Figure 7 shows the energy dissipation rate as a function of the Rayleigh number in our experiments with varying diffusivity, a linear equation of state and no wind. The model results are smaller than the bound in all cases (as they should be), and in fact scales in a similar fashion as theoretical bound. There is no indication of any anomalous scaling up to Rayleigh numbers of 1011.
Another bound for the horizontal convection is the upper limit of the variance dissipation rate () provided by Siggers et al. (2004) and Winters and Young (2009). They show that χ is bounded from above by:
Thus, χ should diminish at least as fast as κ1/3 in the limit κ→ at the fixed Prandtl number. Our results are shown in Fig. 7b. The model results for χ are considerably lower than the theoretical upper bound. However, the buoyancy variance decreases with κ3/5 rather than κ1/3.
We have shown that in the case of a uniform and small diffusivity, the circulation is confined to the top, and the strength of the circulation decreases with diffusivity. However, in the real ocean there is a turbulent mixed layer homogenised by the wind stress. In this mixed layer, the effective diffusivity values are approximately two orders of magnitude higher than the background value and the buoyancy fluxes into the ocean are large, even though the molecular diffusivity is small.
To emulate this mixed layer, we have performed two additional simulations with non-uniform diffusivities. In the first experiment, the dimensional diffusivity value at the top 10% of the tank is κ=4.082×10−4 and the diffusivity at the rest of the tank is κ=4.082×10−5 m2 s−1. For the second experiment, we increased the diffusivity to 4.082×10−3 m2 s−1 at the top 10% of the tank. In both cases, the enhanced diffusivity covers a depth larger than the Rossby depth with the small diffusivity, but less than the Rossby depth with the large diffusivity. These changes allow, in principle, substantial surface fluxes. Our goal is not to explore parameter space fully; rather, it is to see if these changes lead to qualitative changes in the deep circulation.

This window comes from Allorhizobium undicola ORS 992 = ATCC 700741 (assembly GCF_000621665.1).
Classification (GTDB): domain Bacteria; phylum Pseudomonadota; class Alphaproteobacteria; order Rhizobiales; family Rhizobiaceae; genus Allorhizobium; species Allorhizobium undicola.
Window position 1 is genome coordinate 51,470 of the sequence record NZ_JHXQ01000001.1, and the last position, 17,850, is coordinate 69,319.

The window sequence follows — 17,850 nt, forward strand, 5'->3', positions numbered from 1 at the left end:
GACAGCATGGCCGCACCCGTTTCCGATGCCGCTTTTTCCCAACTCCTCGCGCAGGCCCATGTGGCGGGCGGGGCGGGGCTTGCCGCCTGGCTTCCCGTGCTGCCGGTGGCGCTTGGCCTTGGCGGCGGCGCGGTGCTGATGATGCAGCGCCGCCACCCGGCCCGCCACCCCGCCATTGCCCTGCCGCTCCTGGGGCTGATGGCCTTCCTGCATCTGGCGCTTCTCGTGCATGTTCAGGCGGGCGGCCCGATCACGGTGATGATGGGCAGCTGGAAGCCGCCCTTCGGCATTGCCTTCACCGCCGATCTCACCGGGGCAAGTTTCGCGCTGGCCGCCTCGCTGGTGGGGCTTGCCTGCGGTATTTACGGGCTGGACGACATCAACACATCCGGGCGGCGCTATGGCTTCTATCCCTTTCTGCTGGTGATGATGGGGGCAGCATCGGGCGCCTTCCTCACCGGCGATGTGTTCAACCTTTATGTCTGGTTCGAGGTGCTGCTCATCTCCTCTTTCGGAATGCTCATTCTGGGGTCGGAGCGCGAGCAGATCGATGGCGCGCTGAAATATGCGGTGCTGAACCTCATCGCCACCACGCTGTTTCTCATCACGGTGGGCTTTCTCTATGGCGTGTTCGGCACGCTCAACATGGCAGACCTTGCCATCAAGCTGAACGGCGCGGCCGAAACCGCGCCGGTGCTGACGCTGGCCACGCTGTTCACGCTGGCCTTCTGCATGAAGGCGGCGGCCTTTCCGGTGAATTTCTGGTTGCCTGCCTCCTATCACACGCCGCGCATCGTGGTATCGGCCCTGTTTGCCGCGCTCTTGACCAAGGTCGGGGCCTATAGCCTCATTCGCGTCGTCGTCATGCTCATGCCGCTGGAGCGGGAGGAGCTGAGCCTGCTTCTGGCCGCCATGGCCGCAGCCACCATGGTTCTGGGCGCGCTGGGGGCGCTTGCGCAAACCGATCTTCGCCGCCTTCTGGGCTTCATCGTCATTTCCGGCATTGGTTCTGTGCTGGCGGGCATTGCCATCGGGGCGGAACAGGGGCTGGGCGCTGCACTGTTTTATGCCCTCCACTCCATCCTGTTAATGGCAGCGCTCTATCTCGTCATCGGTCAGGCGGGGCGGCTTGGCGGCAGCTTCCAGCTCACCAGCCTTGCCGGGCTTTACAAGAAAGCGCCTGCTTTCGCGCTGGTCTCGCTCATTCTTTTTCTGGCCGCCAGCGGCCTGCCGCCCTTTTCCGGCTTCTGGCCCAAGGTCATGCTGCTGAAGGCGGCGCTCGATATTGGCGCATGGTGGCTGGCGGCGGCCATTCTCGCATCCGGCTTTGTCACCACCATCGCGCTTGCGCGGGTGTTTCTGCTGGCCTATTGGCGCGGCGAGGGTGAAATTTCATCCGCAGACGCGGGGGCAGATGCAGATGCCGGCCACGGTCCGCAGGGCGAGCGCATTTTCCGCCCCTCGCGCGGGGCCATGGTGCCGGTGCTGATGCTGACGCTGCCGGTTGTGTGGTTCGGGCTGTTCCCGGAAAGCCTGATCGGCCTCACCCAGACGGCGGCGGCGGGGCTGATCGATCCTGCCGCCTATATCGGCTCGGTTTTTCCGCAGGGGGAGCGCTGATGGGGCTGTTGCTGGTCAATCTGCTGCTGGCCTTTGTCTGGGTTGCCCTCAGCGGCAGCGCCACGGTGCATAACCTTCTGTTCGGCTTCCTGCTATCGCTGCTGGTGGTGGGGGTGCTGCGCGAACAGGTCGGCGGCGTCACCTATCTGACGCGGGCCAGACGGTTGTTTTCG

Time-averaged density fields are shown in Fig. 8a and c. Evidently, the stratification at the top of the tank is increased in both the cases, and the increased density gradient at the top leads to larger available potential energy (APE) in the system. This additional energy does drive a stronger and somewhat deeper circulation (Fig. 8b and d) compared with the uniform diffusivity case (Fig. 3d). However, even though the vertical extent of the circulation increases, it still does not penetrate to bottom of the tank. Of course, there remains the possibility that if we use a still larger diffusivity at the top, there might be enough energy and vertical velocity pumping to drive a deeper circulation. A more complete exploration of this phenomena is called for, but this is beyond the scope of the present work.
The Boussinesq equations are not limited to a linear equation of state. More generally, the buoyancy equation [eq. (2.2)] may be replaced by a thermodynamic equation of the form:
where θ and S are semi-conservative tracers and eq. (4.5b) is an equation of state. If the equation of state is of the above form, and specifically is a function of z and not pressure, then the adiabatic versions of these equations [with ] properly conserve an energy (or a dynamic enthalpy) and, in the absence of salinity, potential vorticity (Vallis, 2006; Young, 2010).
where cs is the speed of sound. The terms proportional to γ and describe the thermobaric effect and cabelling, respectively. The above equation reduces to the linear equation of state if γ, and βs are set to zero, and the sound speed set to infinity. Nycander (2010) showed that when the nonlinear equation state is employed, the dissipation of kinetic energy is still bounded by the diffusivity according to:
To explore whether the flow phenomenology is affected by a nonlinear equation of state, we perform integration with a nonlinear equation of state using the Rayleigh number equal to 107 (i.e. m2 s−1 in the dimensional configuration). We rescale the z-dependence in eq. (4.6) with the depth of the tank, so that the density variation due to depth is similar to that of a 5000-m deep ocean, and set βs=0 so that salinity has no effect. There is also no wind forcing in these experiments. Figure 1a shows the initial evolution of the energetic terms, defined in Section 3, for the experiment with the linear equation of state.